When the engine is cold, the thermostat (a valve in the hose where water exits the engine to go to the radiator) is closed. This prevents water from going to the radiator, and that in turn prevents water coming from the radiator to the engine.

Water instead leaves the engine through the heater hose near the upper radiator hose, and circulates right back to the inlet of the water pump. So the water circulated through the engine, but it has no way to shed any heat it picks up. This speeds up the warm-up process.

The water circulating this way passes by the back of the thermostat, causing the thermostat to warm up along with the water.

When the thermostat reaches its opening temperature, it starts to open, allowing some water to go out of the upper hose to the radiator, and therefore some water from the radiator to enter the engine.

Right away, the water in the engine falls below the opening temperature of the thermostat and it closes.

The newly cooled water gets warmed by the engine, raising it to the opening temperature of the thermostat, and the whole process begins again. But this time, the water coming from the radiator is just a little warmer.

Eventually, the thermostat will stay at a partially opened position where the cooling by the radiator just matches the necessary heat loss through the radiator.

If there is not enough water, the surface area of the radiator is effectively less.
If the radiator is blocked, or the fan is not working properly, the surface area of the radiator is effectively less.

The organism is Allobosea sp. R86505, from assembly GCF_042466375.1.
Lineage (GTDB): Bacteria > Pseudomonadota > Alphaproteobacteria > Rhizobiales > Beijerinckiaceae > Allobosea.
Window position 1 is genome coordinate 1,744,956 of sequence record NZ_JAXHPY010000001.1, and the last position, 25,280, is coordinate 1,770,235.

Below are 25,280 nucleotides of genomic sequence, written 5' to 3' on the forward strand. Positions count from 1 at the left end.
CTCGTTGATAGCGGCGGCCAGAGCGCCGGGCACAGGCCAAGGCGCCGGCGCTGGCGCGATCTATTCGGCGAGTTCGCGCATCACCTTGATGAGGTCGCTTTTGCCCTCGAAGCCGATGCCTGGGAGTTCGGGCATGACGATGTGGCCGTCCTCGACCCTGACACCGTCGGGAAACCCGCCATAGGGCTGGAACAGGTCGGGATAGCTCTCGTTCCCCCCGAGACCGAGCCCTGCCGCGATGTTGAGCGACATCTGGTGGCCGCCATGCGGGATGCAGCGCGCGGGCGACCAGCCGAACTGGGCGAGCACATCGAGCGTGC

If the thermostat doesn't open properly, the radiator is not sufficiently utilized.

If too much heat is generated by the engine, it can over heat (heavy load at low speed will make a lot of heat without spinning the water pump fast enough, for instance).

These are a few preliminary tests to see what's going on. With a stone cold engine, start it and let it idle. The heater hose leaving the thermostat area should begin to heat up but not the upper radiator hose.

Once the heater hose starts to become uncomfortably hot, the upper radiator hose should start to warm up, slowly at first.

If the heater hose does not heat up, there might be insufficient flow throw that part of the system.

There is a quick check a shop can perform to see if you have exhaust in the water. There is a syringe they can use to draw the vapor in the radiator through a sensing liquid. If it changes color, you have a head gasket leak.

The radiator cap only need to be replaced if it is letting the coolant move into the reservoir improperly. If you coolant level remains fine, that is probably not a problem.

Jun 20, 2010 | 2001 Cadillac DeVille

1 Answer

95 subaru warms up fine but when you hit the highway temp goes back to cold until you slow down again --radiator is full


Most likely your thermostat is stuck open. When you are at highway speed the air flowing over the radiator is over-cooling the coolant. Normally when it's cold outside the thermostat will close, reducing flow through the radiator. It's an easy fix, and not too expensive.

Dec 14, 2009 | 1995 Subaru Legacy

2 Answers

Running hot all water going straight to overflow tank


Check the thermostat. If the upper hose does not feel very hot to the touch when the car is warmed up already, this indicates the thermostat is not opening, and therefore the water cannot circulate causing the overheating problem. Second possiblity is the radiator fan. If the car tends to overheat only on city driving it is a the radiator fan not coming on. This is either due to a bad radiator fan, blown fuse,bad relay, or a bad temperature sensor or temperature switch. If the car tends to overheat at highway speed, then it is the radiator being clogged up, and not letting enough water circulation when demand is at its highest which is high engine rpm.

Nov 11, 2009 | 2003 Dodge Neon